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Halton and Phononic’s new technology cuts 15 percent of the carbon emissions of a high-value property in the center of Paris

January 3, 2024

This is the first time in the world that a semiconductor-based HVAC system heats and cools an entire property. The new technology reduces carbon emissions by approximately 15 percent and costs by about 20 percent compared to traditional systems.

The innovative ventilation technology developed by Halton and Phononic was inaugurated yesterday in the Pierre Charron luxury property in the center of Paris. This is the first public project where TTAP technology (Terminal Treatment of Air with Peltier) has been installed. It is also the first time a semiconductor-based heating and cooling system has been implemented in an entire property.

“Pierre Charron is a magnificent place to celebrate this historic moment. We have an entirely new HVAC technology that helps property owners meet increasingly stringent climate goals,” says Anu Saxén, Managing Director at Halton Oy.

TTAP reduces the energy consumption of the property by about 15 percent compared to traditional HVAC systems. The carbon footprint is reduced by the same amount.

Built in 1877, Pierre Charron is located in the heart of Paris, about 50 meters from the famous Champs Élysées. The property has approximately 8,500 square meters of offices and commercial spaces. TTAP-based ventilation devices were installed during the renovation.

“We wanted to provide our tenants with comfortable and environmentally sustainable spaces. TTAP technology is an ideal solution for our purpose,” says Francois Menage, CEO of Balzac, the property company that owns the building.

TTAP technology is based on so-called Peltier cells. When current is applied to the semiconductor-made cell, one side heats up, and the other cools down. This thermoelectronic phenomenon is used for temperature control in electronics and small coolers. Halton and Phononic are the first in the world to bring it into a large-scale HVAC system.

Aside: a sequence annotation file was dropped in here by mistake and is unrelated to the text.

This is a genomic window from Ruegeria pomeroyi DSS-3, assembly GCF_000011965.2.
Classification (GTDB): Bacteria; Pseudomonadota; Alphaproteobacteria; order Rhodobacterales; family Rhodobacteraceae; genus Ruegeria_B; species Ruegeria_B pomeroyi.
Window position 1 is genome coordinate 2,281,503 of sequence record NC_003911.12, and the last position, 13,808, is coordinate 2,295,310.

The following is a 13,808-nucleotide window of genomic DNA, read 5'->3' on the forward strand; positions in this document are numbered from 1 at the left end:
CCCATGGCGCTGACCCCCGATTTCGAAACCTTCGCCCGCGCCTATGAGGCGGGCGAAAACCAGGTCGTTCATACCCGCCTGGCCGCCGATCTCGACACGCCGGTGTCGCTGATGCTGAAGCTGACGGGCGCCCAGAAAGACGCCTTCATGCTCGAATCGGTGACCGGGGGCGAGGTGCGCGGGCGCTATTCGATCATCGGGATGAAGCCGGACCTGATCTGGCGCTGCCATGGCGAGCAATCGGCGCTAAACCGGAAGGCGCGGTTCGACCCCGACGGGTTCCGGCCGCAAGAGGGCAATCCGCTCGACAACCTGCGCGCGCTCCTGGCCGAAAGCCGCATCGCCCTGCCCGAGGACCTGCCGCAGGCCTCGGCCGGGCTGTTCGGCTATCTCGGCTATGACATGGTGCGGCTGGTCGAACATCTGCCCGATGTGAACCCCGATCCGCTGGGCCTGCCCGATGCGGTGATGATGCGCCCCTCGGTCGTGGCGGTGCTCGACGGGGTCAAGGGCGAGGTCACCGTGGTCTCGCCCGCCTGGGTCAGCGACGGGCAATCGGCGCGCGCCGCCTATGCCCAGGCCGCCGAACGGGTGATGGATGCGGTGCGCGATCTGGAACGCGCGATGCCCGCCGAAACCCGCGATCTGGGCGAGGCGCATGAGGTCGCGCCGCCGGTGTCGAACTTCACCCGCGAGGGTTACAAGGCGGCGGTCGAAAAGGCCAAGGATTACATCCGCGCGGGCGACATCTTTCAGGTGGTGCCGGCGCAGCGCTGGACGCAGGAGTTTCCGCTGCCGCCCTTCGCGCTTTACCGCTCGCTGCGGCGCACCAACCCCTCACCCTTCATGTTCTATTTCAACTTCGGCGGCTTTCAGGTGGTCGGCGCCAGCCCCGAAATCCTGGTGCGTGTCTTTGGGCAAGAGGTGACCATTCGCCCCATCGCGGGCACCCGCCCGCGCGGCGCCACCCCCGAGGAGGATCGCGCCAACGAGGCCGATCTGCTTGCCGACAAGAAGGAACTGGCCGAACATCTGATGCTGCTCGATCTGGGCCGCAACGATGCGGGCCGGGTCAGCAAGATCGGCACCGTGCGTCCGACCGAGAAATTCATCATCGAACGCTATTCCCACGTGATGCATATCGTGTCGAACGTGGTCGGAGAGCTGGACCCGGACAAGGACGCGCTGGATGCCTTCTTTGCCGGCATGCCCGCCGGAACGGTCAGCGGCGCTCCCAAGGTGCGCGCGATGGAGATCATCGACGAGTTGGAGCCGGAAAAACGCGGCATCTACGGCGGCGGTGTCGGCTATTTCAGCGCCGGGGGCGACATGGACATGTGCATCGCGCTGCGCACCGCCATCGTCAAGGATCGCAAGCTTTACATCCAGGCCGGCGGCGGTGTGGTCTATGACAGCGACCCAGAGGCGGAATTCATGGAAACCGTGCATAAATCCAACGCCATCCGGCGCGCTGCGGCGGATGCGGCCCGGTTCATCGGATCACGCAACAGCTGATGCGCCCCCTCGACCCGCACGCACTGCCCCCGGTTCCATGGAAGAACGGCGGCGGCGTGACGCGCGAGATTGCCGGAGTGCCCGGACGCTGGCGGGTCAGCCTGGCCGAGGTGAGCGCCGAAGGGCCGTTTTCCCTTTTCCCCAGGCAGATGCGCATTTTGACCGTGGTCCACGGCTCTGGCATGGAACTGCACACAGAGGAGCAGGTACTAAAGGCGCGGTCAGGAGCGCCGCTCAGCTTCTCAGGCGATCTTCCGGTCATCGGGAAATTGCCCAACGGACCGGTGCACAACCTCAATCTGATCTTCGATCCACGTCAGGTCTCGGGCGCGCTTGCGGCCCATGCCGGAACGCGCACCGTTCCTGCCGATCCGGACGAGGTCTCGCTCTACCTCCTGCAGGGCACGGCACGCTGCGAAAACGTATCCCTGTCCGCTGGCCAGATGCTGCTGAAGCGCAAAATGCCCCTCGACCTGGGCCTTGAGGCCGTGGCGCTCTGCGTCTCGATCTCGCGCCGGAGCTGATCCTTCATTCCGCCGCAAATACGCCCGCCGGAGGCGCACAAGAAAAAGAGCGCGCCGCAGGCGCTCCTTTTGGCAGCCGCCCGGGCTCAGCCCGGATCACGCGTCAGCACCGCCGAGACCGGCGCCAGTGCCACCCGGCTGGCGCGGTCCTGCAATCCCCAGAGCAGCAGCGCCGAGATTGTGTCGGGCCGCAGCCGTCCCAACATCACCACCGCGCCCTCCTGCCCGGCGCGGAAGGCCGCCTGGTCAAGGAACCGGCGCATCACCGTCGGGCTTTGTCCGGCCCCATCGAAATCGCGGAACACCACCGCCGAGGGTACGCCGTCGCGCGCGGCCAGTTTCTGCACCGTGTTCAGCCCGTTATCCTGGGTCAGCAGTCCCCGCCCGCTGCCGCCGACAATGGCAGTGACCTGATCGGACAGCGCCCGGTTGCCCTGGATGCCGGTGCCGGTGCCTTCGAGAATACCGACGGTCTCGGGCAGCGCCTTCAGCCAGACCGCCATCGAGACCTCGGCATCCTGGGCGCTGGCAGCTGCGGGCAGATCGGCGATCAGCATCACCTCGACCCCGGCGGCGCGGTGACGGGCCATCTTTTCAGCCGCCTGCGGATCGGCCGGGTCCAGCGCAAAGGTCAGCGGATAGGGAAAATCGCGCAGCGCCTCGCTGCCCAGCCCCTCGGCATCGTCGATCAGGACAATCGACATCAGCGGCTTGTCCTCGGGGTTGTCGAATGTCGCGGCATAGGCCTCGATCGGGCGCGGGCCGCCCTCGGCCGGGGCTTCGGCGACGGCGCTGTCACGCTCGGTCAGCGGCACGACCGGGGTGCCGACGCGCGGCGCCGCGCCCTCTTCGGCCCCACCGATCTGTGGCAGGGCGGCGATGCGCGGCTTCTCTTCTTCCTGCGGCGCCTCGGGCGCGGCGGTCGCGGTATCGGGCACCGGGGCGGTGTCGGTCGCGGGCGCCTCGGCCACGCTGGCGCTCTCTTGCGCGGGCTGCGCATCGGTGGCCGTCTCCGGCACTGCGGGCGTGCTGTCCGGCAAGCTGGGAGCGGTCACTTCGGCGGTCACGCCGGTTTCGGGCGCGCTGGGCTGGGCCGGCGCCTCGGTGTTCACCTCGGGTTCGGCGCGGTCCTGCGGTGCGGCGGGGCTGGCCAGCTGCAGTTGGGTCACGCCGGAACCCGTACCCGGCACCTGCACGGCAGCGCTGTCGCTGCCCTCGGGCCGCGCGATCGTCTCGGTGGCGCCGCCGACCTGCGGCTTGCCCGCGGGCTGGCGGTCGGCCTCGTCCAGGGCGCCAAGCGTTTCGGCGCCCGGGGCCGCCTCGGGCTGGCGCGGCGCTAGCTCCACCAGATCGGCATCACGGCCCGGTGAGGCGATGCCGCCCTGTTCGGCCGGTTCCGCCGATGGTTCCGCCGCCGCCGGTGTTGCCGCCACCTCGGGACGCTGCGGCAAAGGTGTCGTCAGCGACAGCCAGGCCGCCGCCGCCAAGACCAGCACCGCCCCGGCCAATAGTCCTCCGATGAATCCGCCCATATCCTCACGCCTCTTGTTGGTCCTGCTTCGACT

The device manages ventilation, cooling, and heating for the space. Terminal devices containing Peltier cells circulate room air with their own fans, causing the room air to either cool or warm. Fresh air from the ventilation unit flows into the space through the device.

“Cooling and heating often consume over 40 percent of the energy in commercial buildings, so the industry is actively exploring ways to reduce energy consumption and carbon emissions. The announcement of the first TTAP project is a truly exciting moment for us,” says Tony Atti, CEO of Phononic.

The ventilation system based on TTAP technology becomes about 20 percent more cost-effective than traditional HVAC systems over the building’s lifecycle. Savings are achieved, among other things, by not having cooling water networks, and water chillers are smaller. Maintenance needs decrease with fewer moving parts.

“The technology has generated a lot of interest. We are eagerly looking forward to showcasing Pierre Charron’s solutions to customers. New TTAP projects are underway, including on the U.S. East Coast,” Anu Saxén adds.

Interest is further fueled by the fact that TTAP technology makes buildings low-carbon, and at the same time, their maintenance becomes more affordable. Both factors increase the value of properties.

Halton and Phononic announced a licensing agreement in September, enabling the introduction of TTAP technology to the market. The collaboration aims to combine Halton’s expertise in energy-efficient, health-promoting indoor climates with Phononic’s semiconductor technology.

Read more about Halton TTAP TP1 unit

Additional Information: Anu Saxén Director, SBA Halton +358 (0)40 501 6209

Halton Group is a global technology leader providing indoor air solutions for challenging public, work, and business spaces, healthcare facilities, laboratories, professional kitchens, offshore sites, as well as energy production and industrial environments. Halton’s goal is to offer end-users safe, comfortable, and productive indoor environments that are also energy-efficient and in line with sustainable development principles. The company was founded in Finland in 1969.  Today, Halton Group employs over 1,900 people in nearly 40 countries. The company’s turnover in 2022 was 290 million USD (Eur 270 million).

Phononic is the world’s leading manufacturer of sustainable semiconductor-based cooling solutions. Its technology reduces greenhouse gases while meeting market performance requirements. The company’s thermoelectric devices and integrated products are critical for human work and communication. They help cars see, secure the storage and transportation of medicines and vaccines, support the cold chain of food products, and cool residential and workspaces.